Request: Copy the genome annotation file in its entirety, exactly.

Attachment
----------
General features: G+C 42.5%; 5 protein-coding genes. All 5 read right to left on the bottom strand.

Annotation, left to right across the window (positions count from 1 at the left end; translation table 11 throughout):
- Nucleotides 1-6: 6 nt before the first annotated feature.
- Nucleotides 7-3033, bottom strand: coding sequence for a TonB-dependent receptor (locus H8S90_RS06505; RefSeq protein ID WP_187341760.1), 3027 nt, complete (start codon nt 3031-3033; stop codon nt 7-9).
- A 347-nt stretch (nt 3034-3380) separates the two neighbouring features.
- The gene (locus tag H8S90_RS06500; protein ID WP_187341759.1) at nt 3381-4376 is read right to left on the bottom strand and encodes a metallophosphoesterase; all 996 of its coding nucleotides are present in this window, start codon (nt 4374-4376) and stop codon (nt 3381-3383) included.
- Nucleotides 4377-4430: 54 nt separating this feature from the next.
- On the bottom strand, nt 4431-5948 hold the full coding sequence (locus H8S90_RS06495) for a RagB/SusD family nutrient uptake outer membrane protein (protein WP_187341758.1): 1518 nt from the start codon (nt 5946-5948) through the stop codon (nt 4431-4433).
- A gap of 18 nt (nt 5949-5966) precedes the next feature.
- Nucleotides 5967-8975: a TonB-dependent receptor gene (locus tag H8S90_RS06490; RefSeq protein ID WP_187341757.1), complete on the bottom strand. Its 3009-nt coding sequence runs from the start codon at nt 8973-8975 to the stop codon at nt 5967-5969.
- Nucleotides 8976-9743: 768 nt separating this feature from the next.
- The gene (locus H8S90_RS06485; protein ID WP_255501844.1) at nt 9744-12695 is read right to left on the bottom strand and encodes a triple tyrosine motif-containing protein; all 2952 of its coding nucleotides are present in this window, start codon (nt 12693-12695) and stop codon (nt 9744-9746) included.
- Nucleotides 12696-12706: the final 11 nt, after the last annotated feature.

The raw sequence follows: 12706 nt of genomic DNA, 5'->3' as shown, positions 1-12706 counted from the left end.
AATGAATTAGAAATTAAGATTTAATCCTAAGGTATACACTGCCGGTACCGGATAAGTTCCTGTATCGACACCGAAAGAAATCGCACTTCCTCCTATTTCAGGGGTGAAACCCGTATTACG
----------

General features: G+C 42.5%; 5 protein-coding genes. All 5 read right to left on the bottom strand.

Annotation, left to right across the window (positions count from 1 at the left end; translation table 11 throughout):
- Nucleotides 1-6: 6 nt before the first annotated feature.
- Nucleotides 7-3033, bottom strand: coding sequence for a TonB-dependent receptor (locus H8S90_RS06505; RefSeq protein ID WP_187341760.1), 3027 nt, complete (start codon nt 3031-3033; stop codon nt 7-9).
- A 347-nt stretch (nt 3034-3380) separates the two neighbouring features.
- The gene (locus tag H8S90_RS06500; protein ID WP_187341759.1) at nt 3381-4376 is read right to left on the bottom strand and encodes a metallophosphoesterase; all 996 of its coding nucleotides are present in this window, start codon (nt 4374-4376) and stop codon (nt 3381-3383) included.
- Nucleotides 4377-4430: 54 nt separating this feature from the next.
- On the bottom strand, nt 4431-5948 hold the full coding sequence (locus H8S90_RS06495) for a RagB/SusD family nutrient uptake outer membrane protein (protein WP_187341758.1): 1518 nt from the start codon (nt 5946-5948) through the stop codon (nt 4431-4433).
- A gap of 18 nt (nt 5949-5966) precedes the next feature.
- Nucleotides 5967-8975: a TonB-dependent receptor gene (locus tag H8S90_RS06490; RefSeq protein ID WP_187341757.1), complete on the bottom strand. Its 3009-nt coding sequence runs from the start codon at nt 8973-8975 to the stop codon at nt 5967-5969.
- Nucleotides 8976-9743: 768 nt separating this feature from the next.
- The gene (locus H8S90_RS06485; protein ID WP_255501844.1) at nt 9744-12695 is read right to left on the bottom strand and encodes a triple tyrosine motif-containing protein; all 2952 of its coding nucleotides are present in this window, start codon (nt 12693-12695) and stop codon (nt 9744-9746) included.
- Nucleotides 12696-12706: the final 11 nt, after the last annotated feature.

The raw sequence follows: 12706 nt of genomic DNA, 5'->3' as shown, positions 1-12706 counted from the left end.
AATGAATTAGAAATTAAGATTTAATCCTAAGGTATACACTGCCGGTACCGGATAAGTTCCTGTATCGACACCGAAAGAAATCGCACTTCCTCCTATTTCAGGGGTGAAACCCGTATTACG